It’s no secret I’m going into the month of April with a heavy heart, knowing that one year anniversaries are coming up and will keep coming for the rest of the year.  John. Lisa. Sejia. Bekha. Werner. Karina.

But, Easter.  Resurrection Sunday.  The reason, the only reason, that we are not smothered by grief, is knowing that every one of our friends have loved Jesus well and the mothers of the children in that list say every time “Better is one day in your courts than thousands elsewhere” and my girl is dancing with Jesus.

So we celebrate.  We celebrate Jesus’ triumph over death.  We celebrate the joy of spring, of new beginnings.  We celebrate being together, with a sharper knowledge that each day together is a blessing not to be taken for granted.

Have you ever been this happy to find an egg?

Have you ever been this happy to find an egg?

Violet, being the best big sis

Violet, being the best big sis

Dash and RK. Double trouble these two.

Dash and RK. Double trouble these two.


taking stock of loot

Because He lives, I can face tomorrow,
Because He lives, all fear is gone;
Because I know He holds the future,
And life is worth the living,
Just because He lives!

— Bill Gaither

What We Have



Our life is not typical, not by a long shot. We don’t always live in America.  We don’t always live in Afghanistan though either.  We are followers of Jesus from the west, living among devout Muslims in Central Asia.  Both the Rocky Mountains and the Hindu Kush are visible from our living room windows.

Kabul by sunset

The Hindu Kush, a range of the Himalayan mountains runs diagonal through Afghanistan and rings Kabul


We have three kids and one of them has an extra chromosome.

It can get confusing at times living in two places at once.  Sometimes I rummage in my kitchen for ten minutes before I remember that I do indeed have a pastry blender, but it’s in Asia.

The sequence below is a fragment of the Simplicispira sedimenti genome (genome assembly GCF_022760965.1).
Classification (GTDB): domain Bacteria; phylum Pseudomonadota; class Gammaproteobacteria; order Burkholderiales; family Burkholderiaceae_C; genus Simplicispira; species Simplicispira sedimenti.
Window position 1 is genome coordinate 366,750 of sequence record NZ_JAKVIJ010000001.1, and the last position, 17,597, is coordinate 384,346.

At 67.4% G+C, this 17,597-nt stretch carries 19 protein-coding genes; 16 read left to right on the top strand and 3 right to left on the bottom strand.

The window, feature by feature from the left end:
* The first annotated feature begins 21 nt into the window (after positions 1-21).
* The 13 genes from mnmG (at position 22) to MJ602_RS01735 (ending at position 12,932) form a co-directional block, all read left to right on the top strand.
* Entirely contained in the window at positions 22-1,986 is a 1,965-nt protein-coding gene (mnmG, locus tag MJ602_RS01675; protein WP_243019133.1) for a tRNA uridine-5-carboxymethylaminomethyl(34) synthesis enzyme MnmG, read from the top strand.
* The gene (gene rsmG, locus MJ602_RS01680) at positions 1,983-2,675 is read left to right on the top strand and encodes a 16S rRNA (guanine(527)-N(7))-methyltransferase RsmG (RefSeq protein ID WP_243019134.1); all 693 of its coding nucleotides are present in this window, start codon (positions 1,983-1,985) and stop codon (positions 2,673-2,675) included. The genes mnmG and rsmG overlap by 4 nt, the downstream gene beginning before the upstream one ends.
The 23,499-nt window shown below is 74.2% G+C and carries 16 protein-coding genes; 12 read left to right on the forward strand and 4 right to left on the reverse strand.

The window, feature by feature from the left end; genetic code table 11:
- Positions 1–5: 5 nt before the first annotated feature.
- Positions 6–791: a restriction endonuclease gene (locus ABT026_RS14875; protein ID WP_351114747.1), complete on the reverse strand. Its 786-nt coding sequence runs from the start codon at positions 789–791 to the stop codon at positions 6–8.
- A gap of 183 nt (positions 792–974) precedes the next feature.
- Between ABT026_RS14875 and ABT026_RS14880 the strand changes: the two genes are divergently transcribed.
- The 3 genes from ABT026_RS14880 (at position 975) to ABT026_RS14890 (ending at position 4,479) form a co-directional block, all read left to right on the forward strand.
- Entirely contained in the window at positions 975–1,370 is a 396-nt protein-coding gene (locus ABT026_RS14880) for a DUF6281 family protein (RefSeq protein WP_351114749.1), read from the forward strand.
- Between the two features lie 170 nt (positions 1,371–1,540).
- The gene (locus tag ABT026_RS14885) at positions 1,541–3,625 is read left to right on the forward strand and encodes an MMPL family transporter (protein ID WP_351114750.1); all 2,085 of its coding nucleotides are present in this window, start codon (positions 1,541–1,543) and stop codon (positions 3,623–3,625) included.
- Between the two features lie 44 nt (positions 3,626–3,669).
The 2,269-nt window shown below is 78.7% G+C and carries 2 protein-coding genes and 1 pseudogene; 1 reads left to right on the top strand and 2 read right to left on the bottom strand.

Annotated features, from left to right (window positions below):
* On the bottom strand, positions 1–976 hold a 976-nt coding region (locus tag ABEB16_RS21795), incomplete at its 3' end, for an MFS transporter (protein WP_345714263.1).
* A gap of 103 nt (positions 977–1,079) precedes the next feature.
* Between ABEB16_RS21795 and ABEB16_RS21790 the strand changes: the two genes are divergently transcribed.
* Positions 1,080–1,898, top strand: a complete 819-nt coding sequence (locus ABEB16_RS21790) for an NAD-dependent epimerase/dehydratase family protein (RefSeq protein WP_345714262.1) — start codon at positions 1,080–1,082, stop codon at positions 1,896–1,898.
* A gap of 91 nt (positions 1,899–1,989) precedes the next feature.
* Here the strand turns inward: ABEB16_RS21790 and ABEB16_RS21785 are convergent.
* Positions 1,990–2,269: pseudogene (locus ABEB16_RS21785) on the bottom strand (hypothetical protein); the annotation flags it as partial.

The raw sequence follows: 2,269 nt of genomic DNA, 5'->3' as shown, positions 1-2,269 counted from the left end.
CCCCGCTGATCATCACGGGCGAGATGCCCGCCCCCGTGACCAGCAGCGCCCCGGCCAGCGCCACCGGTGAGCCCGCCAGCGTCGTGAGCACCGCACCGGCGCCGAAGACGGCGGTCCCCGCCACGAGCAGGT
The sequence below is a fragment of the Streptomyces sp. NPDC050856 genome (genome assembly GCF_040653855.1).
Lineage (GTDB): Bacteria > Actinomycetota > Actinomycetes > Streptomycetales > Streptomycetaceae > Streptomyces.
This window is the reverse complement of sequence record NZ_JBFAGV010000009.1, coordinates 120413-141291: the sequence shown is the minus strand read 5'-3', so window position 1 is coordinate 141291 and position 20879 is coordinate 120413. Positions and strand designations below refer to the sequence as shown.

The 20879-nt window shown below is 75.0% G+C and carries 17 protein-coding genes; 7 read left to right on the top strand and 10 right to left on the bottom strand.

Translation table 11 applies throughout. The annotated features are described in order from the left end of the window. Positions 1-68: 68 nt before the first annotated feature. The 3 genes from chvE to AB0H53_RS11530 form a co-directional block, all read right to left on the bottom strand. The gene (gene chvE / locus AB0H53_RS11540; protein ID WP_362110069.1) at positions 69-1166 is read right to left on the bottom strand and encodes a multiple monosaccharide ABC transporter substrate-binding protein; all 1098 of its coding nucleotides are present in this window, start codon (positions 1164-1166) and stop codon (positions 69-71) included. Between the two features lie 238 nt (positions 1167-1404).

But some things are constant, no matter what continent we live on.  In honor of World Down Syndrome Day (3/21 for the third chromosome on the 21st) here are some things we have because we have Jack Jack.

1) We have a team. Speech therapist, special ed teachers and aides, and a kindergarten teacher named Miss Bliss (could there be a more perfect name for a kindergarten teacher??) who spend their days thinking of ways to help Jack Jack learn and communicate the very best he can.



And we can take them with us!  Our speech therapist has offered to do sessions over Skype, our special ed teacher posts schooling ideas to a Pinterest board and my Facebook friends lend support for potty training and the very best iPad apps for reading.  Every where we go we have a team of people cheering Jack Jack on.

2)  We have family.  In the States we are surrounded by grandparents, aunts, uncles and cousins and a church family that will blow your socks off.  They know we are weird and don’t laugh if I announce that the tap water here is safe to drink.  They give Jack Jack every opportunity to be a part of their lives and to join them in what they are doing. Our friend Wayne knows that if Jack Jack is coming over, he’d better be ready to feed the horse and check the chicken house for eggs because Jack Jack comes ready to work.

Helping Papa wash the motorcycle

Helping Papa wash the motorcycle

In Afghanistan we have foreigner friends who become aunties and uncles to my kids.  Friends who enthusiastically come for a showing of Frozen, or an Elmo themed birthday party because we if we are going to be crazy enough to live in Afghanistan, then we’d better stick together and have fun!   We have Afghan friends who say “how can I help?” and old grandmothers who stuff him with sweets and tea and pinch his cheeks like every other kid on the street.